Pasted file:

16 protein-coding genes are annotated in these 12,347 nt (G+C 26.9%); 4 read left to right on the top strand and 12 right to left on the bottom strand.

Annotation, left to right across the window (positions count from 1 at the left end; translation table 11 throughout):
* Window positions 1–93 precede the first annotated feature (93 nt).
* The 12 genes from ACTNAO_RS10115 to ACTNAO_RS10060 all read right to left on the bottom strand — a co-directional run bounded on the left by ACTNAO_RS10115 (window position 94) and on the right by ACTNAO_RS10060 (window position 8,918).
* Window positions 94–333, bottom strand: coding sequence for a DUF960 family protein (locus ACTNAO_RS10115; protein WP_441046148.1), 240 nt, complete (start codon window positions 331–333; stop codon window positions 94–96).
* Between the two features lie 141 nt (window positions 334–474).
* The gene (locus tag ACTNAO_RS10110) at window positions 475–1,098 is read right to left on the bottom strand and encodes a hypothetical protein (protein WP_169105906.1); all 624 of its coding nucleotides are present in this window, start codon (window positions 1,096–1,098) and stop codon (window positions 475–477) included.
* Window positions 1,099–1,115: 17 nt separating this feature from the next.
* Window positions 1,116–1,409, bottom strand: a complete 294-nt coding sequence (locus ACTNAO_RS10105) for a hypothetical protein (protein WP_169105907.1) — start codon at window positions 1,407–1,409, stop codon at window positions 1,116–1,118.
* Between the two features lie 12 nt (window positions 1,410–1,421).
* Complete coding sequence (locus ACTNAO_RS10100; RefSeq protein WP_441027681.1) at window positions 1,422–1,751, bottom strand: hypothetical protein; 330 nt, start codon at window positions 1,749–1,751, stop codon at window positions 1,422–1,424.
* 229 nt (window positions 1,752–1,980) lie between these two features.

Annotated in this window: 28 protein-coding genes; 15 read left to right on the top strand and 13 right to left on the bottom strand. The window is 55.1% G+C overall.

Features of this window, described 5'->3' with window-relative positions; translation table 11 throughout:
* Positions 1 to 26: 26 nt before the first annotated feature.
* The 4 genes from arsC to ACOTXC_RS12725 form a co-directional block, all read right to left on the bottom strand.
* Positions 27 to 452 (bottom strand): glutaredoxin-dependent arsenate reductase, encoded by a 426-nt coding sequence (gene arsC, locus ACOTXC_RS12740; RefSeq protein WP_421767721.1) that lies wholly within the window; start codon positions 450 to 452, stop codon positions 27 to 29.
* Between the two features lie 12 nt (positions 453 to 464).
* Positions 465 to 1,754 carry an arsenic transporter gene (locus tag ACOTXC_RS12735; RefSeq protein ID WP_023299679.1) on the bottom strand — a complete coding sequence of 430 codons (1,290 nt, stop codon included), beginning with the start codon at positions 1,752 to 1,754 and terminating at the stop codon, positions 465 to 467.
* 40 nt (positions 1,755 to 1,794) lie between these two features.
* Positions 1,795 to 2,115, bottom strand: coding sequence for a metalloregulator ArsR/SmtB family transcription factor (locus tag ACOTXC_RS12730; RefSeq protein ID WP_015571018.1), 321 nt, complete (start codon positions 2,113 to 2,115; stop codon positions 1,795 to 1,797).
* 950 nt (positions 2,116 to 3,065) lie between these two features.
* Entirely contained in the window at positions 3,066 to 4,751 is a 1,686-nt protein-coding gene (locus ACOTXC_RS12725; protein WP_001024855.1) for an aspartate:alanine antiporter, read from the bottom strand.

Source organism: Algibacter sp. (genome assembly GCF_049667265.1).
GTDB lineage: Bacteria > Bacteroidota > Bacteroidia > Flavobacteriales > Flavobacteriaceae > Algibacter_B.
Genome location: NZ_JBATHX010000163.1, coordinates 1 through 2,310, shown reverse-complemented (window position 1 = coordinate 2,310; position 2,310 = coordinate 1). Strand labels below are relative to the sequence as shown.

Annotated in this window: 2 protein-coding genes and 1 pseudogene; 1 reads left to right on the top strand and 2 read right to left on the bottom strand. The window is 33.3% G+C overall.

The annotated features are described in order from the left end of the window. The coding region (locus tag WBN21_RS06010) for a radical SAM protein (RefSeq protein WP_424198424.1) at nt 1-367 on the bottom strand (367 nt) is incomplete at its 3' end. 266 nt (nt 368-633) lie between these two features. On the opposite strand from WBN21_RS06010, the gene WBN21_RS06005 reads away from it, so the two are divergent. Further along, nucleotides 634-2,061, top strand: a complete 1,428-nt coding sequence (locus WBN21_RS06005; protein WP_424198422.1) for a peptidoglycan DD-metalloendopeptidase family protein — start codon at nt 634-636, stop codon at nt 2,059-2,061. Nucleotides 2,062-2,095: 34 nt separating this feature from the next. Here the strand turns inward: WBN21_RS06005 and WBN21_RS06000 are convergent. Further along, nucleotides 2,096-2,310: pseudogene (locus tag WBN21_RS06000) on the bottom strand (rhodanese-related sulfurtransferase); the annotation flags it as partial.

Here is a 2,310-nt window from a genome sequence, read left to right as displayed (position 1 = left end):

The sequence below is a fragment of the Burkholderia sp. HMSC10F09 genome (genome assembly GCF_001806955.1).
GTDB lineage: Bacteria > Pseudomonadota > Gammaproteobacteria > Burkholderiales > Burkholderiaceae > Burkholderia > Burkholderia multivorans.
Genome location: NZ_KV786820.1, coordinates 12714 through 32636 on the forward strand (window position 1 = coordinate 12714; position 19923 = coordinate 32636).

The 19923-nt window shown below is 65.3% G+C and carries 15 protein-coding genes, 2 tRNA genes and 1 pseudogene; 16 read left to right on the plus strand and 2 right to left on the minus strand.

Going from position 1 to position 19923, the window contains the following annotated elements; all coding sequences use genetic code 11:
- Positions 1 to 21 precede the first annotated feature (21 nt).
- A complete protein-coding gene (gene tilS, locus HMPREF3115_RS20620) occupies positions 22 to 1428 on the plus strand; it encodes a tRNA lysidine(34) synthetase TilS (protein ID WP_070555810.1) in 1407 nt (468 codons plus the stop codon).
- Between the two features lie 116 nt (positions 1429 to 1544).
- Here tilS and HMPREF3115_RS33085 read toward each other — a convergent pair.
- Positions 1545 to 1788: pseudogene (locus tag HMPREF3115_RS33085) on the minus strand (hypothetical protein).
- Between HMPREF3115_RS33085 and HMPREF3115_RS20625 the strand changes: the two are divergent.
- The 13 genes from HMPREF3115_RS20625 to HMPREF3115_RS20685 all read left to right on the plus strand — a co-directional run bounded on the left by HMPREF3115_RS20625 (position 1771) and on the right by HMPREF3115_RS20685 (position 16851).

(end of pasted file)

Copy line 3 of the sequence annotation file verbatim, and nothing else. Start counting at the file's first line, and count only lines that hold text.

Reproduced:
* Window positions 1–93 precede the first annotated feature (93 nt).